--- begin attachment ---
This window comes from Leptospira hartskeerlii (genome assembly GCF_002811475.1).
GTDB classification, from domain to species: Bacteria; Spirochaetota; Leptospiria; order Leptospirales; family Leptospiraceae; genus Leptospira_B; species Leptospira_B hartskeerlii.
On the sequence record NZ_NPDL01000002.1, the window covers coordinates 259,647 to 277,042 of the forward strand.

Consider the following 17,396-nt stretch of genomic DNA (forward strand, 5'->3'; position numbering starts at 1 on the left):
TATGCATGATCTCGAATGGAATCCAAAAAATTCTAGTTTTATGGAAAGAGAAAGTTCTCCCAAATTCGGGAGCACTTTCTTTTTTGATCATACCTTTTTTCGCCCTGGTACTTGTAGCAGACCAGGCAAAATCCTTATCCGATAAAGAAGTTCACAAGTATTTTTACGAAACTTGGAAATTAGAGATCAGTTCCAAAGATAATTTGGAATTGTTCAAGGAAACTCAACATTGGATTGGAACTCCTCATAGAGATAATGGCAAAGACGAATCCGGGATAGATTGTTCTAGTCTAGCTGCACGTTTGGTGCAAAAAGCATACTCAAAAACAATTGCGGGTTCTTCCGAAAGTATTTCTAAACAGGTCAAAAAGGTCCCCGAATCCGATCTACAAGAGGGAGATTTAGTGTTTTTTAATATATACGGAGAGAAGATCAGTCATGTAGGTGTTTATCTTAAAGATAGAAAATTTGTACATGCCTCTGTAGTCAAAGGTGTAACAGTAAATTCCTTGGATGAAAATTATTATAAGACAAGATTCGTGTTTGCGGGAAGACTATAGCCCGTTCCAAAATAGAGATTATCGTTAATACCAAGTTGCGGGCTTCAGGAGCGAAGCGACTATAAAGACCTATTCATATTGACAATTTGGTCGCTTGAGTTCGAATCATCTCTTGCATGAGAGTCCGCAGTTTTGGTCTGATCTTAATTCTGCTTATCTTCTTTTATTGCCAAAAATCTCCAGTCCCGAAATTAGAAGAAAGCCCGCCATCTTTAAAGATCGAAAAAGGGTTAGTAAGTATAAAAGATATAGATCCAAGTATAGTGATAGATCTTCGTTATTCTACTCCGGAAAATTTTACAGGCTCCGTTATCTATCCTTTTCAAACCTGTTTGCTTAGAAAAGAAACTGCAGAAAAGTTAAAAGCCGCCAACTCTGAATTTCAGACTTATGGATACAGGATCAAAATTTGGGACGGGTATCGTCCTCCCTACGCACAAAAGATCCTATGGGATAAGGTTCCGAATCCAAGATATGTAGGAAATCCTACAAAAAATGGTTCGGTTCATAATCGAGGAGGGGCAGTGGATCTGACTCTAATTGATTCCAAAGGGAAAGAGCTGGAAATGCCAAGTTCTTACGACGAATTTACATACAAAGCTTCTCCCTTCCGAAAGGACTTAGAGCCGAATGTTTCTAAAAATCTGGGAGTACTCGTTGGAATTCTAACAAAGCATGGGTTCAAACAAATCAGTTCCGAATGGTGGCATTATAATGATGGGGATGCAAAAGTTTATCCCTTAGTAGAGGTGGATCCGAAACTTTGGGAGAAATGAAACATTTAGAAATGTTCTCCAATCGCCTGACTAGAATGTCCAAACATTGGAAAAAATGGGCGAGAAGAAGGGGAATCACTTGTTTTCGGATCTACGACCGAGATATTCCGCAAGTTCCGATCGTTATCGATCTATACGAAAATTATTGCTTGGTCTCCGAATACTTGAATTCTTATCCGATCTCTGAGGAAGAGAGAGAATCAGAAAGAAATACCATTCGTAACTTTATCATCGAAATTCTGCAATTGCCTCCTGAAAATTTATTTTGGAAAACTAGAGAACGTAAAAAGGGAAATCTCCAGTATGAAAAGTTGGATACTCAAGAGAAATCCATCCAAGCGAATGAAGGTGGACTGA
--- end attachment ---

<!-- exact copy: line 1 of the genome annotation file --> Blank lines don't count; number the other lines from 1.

This window comes from Leptospira hartskeerlii (genome assembly GCF_002811475.1).